Letter to the Guardian reveals the sad effects of abortion for parents
Posted by Dan Blackman on 23 April 2012
The Guardian is well known for being the mouthpiece of the abortion lobby in the UK.
Many of the leading figures amongst the pro-death campaign have columns with the Guardian, such as: Ann Furedi (Bpas), Clare Murphy (Bpas), Kate Smurthwaite (stand-up comedienne/odd-jobs for a collective of abortion and pro-abortion feminist groups), and Lisa Hallgarten (Education for Choice).
The number of its pro-abortion journalists are legion. The Guardian out-does itself in churning out torrents of misinformation about pro-life groups and our activities to end abortion and support parents in need. You can rely on the Guardian to dress up its pro-abortion ideology and rhetoric as law, science, and fact.
However, I recently found this letter to the Guardian. It's from a man whose wife had an abortion early on in their marriage. The article is very sad. However, I'm glad this man wrote to the Guardian, and that the Guardian published it. The testimony of post-abortive men and women is an important witness to the appalling effects that abortion has upon men and women. We don't know all the details about the situation, so perhaps less is more, and let the letter speak for itself.
The text of the letter is reproduced below:
Post-abortive father: My wife and I got married seven years ago and haven't had sex since the honeymoon. We were financially very badly off and I didn't want to bring a life into this world if I couldn't provide for it, so my wife had an abortion. I've become overweight and unfit, and my wife has limited enthusiasm for anything that requires leaving the house. I tried to make love to her recently but it ended in me being more interested in the book I was reading. I'm a miserable non-father who wants nothing more than to produce offspring.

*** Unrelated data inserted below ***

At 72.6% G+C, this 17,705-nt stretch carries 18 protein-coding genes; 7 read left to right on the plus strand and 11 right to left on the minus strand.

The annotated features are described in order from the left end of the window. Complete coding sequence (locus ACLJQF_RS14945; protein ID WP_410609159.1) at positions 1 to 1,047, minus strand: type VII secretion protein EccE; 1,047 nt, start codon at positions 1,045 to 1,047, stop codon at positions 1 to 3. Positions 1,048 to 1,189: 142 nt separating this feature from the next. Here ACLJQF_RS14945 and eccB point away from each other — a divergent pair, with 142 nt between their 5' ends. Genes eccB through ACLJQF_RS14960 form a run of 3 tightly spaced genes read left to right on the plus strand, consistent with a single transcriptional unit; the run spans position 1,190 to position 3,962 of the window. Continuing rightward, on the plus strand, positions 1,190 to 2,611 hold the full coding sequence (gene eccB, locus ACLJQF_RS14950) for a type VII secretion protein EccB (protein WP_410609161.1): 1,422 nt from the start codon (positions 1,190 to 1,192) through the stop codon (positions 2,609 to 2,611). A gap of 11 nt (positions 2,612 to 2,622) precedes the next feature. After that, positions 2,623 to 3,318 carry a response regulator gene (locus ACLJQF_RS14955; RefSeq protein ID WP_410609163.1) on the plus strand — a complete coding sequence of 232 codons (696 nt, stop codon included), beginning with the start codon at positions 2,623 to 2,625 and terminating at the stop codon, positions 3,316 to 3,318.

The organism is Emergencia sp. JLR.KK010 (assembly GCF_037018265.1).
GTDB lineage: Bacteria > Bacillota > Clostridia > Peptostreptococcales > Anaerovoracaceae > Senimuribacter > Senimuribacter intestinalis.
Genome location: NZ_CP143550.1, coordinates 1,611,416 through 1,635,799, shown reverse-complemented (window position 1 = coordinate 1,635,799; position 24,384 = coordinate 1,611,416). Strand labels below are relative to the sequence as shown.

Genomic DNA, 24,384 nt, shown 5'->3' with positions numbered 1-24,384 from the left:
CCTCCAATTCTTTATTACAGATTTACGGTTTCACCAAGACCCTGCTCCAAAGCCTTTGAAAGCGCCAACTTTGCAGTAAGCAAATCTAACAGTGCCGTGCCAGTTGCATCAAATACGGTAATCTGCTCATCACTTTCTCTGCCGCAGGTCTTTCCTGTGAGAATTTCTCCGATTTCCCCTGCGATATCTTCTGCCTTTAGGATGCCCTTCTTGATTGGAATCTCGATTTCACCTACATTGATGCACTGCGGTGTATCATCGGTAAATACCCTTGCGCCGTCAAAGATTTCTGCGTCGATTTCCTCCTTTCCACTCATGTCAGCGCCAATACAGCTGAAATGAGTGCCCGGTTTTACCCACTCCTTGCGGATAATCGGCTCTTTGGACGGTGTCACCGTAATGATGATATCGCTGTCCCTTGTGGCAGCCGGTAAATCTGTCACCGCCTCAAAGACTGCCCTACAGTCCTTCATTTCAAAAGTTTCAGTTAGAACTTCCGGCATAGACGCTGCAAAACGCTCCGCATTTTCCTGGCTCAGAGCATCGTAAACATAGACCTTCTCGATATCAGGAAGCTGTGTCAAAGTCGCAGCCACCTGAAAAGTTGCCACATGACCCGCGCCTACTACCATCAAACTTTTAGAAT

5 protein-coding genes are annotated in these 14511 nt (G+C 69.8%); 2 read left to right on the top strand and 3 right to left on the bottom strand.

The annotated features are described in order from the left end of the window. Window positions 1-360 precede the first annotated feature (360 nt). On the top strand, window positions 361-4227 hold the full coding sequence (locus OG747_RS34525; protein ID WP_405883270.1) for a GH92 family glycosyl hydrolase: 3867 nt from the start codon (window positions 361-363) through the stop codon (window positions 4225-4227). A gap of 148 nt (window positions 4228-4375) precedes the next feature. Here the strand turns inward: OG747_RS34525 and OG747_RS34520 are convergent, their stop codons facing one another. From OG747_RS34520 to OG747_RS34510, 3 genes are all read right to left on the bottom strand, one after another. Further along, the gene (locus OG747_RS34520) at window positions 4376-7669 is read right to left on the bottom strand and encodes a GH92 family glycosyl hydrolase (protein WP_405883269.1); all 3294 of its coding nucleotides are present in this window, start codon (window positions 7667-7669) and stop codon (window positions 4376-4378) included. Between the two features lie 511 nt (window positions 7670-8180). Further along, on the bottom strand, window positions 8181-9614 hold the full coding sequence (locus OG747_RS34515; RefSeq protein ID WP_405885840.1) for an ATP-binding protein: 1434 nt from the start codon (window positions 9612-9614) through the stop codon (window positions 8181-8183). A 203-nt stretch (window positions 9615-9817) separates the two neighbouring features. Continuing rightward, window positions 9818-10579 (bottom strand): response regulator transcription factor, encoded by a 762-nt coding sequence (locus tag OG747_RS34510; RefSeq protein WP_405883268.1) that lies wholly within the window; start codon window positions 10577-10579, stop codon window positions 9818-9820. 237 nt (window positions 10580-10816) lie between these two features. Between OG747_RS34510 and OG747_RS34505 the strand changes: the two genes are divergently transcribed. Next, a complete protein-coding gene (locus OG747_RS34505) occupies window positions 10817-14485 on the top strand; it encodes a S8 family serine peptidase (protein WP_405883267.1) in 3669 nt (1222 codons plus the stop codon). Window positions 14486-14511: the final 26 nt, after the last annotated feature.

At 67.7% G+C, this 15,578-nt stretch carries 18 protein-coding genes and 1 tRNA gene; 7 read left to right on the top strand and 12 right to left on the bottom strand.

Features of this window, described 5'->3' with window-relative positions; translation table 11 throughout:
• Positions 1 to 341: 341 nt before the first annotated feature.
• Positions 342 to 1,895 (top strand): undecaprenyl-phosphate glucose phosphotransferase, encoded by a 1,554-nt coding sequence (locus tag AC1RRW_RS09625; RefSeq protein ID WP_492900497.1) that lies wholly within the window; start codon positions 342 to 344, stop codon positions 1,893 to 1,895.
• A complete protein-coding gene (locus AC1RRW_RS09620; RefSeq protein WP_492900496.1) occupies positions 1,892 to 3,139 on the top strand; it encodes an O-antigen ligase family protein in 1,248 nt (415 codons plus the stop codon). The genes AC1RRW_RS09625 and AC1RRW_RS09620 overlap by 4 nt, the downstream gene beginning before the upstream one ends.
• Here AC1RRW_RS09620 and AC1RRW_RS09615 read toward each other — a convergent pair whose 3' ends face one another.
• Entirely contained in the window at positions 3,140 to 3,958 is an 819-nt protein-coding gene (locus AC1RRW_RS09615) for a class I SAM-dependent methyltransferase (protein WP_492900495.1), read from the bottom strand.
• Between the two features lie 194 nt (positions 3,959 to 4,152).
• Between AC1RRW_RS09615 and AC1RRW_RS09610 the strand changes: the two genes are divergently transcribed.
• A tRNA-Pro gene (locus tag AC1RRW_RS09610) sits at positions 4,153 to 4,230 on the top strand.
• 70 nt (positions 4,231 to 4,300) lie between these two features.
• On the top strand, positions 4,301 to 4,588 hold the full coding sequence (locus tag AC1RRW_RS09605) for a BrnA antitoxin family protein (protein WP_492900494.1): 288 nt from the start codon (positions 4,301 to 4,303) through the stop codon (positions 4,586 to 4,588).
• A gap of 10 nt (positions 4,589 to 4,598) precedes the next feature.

Dr. Connolly: The strain and loss you both experienced early in your relationship have had significant, ongoing ill-effects on your marriage. They also seem to have negatively affected your mental health. You may be suffering from depression, which can lead to a lowering of libido. Your wife may also be challenged by a mood disorder that may have been triggered by the abortion. Experiencing that type of loss can lead to deep sadness and a long-lasting period of mourning – for the partner as well as for the mother.
In my clinical experience, a lack of interest in sex is fairly common in the aftermath of abortion. However, the lack of sex in your relationship may be a symptom of some broader problems that require treatment. Act now, before it's too late to have a family. Without blaming, start expressing some of these deep feelings you are having – the sadness of bereavement and your strong desire for fatherhood, and encourage your wife to do the same. Listen to each other, and mourn this loss together.
Pamela Stephenson Connolly is a clinical psychologist and psychotherapist who specialises in treating sexual disorders.